Cookies on ons.gov.uk

Cookies are small files stored on your device when you visit a website. We use some essential cookies to make this website work.

We would like to set additional cookies to remember your settings and understand how you use the site. This helps us to improve our services.

You have accepted all additional cookies. You have rejected all additional cookies. You can change your cookie preferences at any time.

Skip to main content

People and places Disability

When referring to disability if talking about a group or an individual, use the descriptive term “disabled” before the name of the group or person.

The chart shows that older disabled people make up 15% of residents.

The survey asked every disabled respondent about their place of usual residence in 2021.

We write “disabled people” rather than “people with disabilities”. The second option can suggest that people are responsible for their disability when it may be the individual’s environment that disables them and not the impairment itself.

When writing about disability, do not use:

  • “the disabled” or “the handicapped” to refer to disabled people
  • negative terminology, such as “an invalid” or “suffering from”
  • the term “able-bodied” – instead, use “non-disabled”

Health conditions

When writing about health conditions, use the format “people with [health condition]”. Avoid using health conditions to refer to people, such as “an epileptic” or “epileptics”.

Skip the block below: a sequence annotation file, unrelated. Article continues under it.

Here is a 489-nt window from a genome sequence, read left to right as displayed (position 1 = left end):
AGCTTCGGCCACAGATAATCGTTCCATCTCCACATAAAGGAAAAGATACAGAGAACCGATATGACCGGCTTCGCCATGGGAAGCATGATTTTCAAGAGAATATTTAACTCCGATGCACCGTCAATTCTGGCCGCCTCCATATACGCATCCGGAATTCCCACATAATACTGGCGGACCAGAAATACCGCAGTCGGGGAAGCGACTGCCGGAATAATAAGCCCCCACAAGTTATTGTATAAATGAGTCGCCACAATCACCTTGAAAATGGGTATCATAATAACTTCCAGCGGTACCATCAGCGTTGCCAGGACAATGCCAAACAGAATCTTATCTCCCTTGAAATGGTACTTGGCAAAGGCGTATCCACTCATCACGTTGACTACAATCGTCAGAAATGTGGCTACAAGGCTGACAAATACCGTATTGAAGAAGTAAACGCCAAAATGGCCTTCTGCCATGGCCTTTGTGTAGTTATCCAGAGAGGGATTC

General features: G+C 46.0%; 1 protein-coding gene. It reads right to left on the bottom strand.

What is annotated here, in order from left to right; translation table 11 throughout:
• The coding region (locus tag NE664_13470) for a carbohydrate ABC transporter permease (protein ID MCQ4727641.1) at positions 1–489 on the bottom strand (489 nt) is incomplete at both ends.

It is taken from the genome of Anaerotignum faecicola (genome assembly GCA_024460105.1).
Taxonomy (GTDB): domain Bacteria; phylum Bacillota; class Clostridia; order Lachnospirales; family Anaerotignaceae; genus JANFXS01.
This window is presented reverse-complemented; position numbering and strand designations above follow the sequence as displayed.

When describing assistive technology, ensure that your wording is precise and avoids negative assumptions. For example, you can refer to “using a screen reader” or “using a wheelchair”.

Exceptions

Disability is a nuanced topic, and there are some exceptions to this guidance. For example, to refer to their personal identity and community, some deaf people use “Deaf”, which is capitalised.

Similarly, neurodivergence comprises a range of different conditions and language preferences. Many neurodivergent people prefer language to highlight their identity, for example, “autistic person”.

You should consider the topic of your release and ensure that language is as accurate and inclusive as possible. Certain statistical releases may also need specific language, for example, to reflect survey options or responses.

Help improve this page

Let us know how we could improve this page, or share your user research findings. Discuss this page on GitHub (opens in a new tab)